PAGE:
Gender Studies in Tanzania

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Wednesday the group came to our house again for unit house.  Each week we ask what the students would like on the menu. We consistently get the same answer – fresh fruit! The pineapple, mango, passion fruit, and bananas are tamu sana! (Very sweet).  We indulged in a vigorous debate about whether indigenous communities are … Keep reading »

WAMATA: Addressing the challenges of HIV AIDS

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In order to further explore the challenges and opportunities Tanzania faces related to education, poverty, and health care we visited WAMATA, a non-profit agency in Dar es Salaam which works to address issues related to HIV AIDS.  WAMATA is an acronym for the Swahili phrase “Walio katika mapambano na AIDS Tanzania,” which means “People in … Keep reading »

Ujamaa & Nyerere’s legacy

Mail!

This morning we all made it to Swahili class without a hitch, this after getting home Sunday evening after a full weekend.  An impressive group.  Tom Meyers, the SST Director, arrived for a 3-day visit to Tanzania to check in on the program, meet with the Tanzania SST local coordinators, and to meet with the … Keep reading »

We ‘laid down our hearts’ at Bagamoyo…

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We spent the weekend in a small town about an hour north of Dar es Salaam called Bagamoyo.  Loosely translated it means “where I lay my heart down.”  There are many reasons to visit Bagamoyo, and we tried to take advantage of all of them: we enjoyed the beach, visited several interesting historical sites, and … Keep reading »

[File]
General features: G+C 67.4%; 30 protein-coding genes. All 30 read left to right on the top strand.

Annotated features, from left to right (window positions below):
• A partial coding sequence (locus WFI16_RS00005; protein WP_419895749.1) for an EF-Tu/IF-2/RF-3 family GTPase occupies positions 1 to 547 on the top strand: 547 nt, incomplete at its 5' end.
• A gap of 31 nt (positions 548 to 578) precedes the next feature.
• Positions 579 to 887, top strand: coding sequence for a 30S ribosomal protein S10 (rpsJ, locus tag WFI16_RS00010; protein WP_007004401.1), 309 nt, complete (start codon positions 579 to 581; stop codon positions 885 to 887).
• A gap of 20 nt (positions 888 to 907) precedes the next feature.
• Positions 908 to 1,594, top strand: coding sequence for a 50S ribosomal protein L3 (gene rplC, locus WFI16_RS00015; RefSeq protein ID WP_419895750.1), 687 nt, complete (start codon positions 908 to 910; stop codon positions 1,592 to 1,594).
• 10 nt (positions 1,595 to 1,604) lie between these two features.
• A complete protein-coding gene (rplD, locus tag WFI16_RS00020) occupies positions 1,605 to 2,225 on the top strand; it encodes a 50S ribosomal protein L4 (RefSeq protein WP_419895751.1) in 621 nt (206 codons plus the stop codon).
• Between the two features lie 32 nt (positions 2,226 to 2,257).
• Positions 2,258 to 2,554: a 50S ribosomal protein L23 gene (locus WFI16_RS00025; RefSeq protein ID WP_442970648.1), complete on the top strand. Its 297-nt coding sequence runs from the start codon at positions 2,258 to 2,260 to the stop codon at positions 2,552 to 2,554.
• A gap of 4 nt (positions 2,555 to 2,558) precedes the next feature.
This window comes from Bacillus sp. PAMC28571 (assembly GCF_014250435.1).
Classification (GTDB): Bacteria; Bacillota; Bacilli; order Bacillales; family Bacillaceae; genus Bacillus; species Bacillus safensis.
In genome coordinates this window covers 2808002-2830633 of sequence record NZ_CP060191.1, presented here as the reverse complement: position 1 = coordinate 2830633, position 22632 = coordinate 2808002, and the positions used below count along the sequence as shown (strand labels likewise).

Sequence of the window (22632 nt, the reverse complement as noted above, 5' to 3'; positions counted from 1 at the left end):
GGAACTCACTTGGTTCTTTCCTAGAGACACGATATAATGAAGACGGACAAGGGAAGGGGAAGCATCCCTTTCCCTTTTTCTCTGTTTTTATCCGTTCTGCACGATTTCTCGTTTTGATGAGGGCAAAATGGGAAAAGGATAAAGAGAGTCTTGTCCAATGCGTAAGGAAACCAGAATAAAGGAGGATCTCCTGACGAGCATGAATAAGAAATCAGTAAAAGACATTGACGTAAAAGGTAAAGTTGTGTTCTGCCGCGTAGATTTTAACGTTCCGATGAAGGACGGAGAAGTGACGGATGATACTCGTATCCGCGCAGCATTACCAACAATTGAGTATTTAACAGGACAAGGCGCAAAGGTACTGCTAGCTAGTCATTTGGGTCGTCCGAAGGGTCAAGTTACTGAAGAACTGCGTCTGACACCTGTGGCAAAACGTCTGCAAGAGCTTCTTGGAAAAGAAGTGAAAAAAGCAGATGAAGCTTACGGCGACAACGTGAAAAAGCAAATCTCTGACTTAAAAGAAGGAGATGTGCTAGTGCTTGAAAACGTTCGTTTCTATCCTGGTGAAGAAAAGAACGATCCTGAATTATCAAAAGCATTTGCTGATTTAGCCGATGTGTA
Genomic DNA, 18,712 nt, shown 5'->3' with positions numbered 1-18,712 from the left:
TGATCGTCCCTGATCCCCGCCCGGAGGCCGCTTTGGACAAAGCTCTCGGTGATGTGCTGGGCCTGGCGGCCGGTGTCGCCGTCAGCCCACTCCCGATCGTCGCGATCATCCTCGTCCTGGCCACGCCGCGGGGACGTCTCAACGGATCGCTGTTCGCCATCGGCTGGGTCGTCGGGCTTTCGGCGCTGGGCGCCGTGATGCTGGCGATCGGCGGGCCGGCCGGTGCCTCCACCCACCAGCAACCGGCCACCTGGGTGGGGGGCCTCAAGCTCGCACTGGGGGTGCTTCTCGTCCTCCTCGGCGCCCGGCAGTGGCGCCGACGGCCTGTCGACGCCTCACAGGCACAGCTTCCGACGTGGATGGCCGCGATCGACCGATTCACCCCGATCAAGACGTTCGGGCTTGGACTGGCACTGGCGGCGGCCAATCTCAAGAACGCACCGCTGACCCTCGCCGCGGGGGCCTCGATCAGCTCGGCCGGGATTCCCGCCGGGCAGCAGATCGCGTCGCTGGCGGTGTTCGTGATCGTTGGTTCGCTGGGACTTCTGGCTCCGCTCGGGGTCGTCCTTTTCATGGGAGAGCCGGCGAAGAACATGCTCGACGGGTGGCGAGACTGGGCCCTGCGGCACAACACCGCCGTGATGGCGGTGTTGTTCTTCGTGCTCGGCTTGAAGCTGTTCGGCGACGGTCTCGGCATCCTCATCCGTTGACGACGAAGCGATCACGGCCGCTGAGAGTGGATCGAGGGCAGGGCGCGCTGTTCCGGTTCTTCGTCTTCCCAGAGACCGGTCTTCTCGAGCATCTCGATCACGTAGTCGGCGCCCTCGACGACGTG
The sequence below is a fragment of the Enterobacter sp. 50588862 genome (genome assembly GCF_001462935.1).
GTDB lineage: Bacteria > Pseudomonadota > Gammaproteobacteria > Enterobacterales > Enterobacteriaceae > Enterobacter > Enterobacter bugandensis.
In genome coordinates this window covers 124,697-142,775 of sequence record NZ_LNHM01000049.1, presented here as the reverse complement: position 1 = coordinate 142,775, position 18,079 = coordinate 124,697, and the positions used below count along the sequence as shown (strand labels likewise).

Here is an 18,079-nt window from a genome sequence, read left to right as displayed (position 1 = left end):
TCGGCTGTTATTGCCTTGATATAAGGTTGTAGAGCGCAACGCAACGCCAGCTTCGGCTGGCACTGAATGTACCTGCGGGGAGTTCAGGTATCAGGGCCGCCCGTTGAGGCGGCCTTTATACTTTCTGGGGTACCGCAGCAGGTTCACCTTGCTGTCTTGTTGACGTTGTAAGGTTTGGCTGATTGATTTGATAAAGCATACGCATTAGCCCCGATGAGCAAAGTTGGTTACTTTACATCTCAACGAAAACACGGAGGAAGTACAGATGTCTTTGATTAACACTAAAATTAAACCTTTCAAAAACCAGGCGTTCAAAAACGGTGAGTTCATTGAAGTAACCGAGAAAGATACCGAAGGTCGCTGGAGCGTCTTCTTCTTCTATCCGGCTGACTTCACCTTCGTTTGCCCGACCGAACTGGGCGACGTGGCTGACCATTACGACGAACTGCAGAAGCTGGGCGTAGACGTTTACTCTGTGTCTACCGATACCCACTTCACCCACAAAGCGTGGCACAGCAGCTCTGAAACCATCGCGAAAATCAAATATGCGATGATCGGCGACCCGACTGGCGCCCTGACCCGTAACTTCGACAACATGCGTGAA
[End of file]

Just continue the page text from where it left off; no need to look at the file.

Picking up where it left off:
Colonialism & the ‘Library Project’

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Yesterday afternoon Dr. Masebu, a historian from the University of Dar es Salaam, gave us a sweeping overview of the colonial period in Africa, with specific references to Tanzania.  He helped us understand the various political, social, and economic causes of colonialism, in addition to emphasizing that the African response to colonialism was varied, determined, … Keep reading »

Swahili Culture & Unit House

Isaac - "proud as a peacock"

Last evening we were without electricity (an increasingly frequent challenge for residents of Dar es Salaam) and therefore we could not post to the blog. So here are two days worth of updates for the price of one! Yesterday the group attended a lecture at the University entitled “Indian Ocean Trade & Swahili Culture,” by … Keep reading »

Historical Analysis of Natural Resource Management

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William Cronon suggests, “the instability of human relations with the environment can be used to explain both cultural and ecological transformations.”  Building on this theme, today we began a week and 1/2 exploration of the history of Tanzania, paying particular attention to connections between history and human/nature relationships.  We’ll explore these themes through three lectures … Keep reading »

Kigamboni Beach Weekend

Photo by Josh Miller

This weekends’ pictures speak for themselves.  After a busy first week and a half, the students deserved some genuine respite and play.  We traveled by ferry to Kigamboni, a short distance across the Dar es Salaam harbor.  We slept, swam, caught up on reading, and took walks.  It was a refueling day.   Most students went … Keep reading »

Makumbusho Cultural Centre & Village Museum

Swahili class: acting out the culturally "correct" ways to behave...

Swahili class today included some wonderful singing of Tanzanian songs, both gospel and secular.  in return, the students offered a hymn or two from the Mennonite hymnal.  Also as part of Swahili class, in small groups the students were asked to act out both inappropriate and appropriate cultural behaviors.   Remember to offer and receive … Keep reading »

University of Dar es Salaam

University campus

As you have begun to gather from previous posts, the daily schedule for students goes something like this.  Anywhere between 7-8:30 a.m. students arrive at Upanga Church and we have time to connect, compare notes, and make sure everyone is healthy and doing well.  Ryan, Donna, Mara, and Isaac all come to the church to … Keep reading »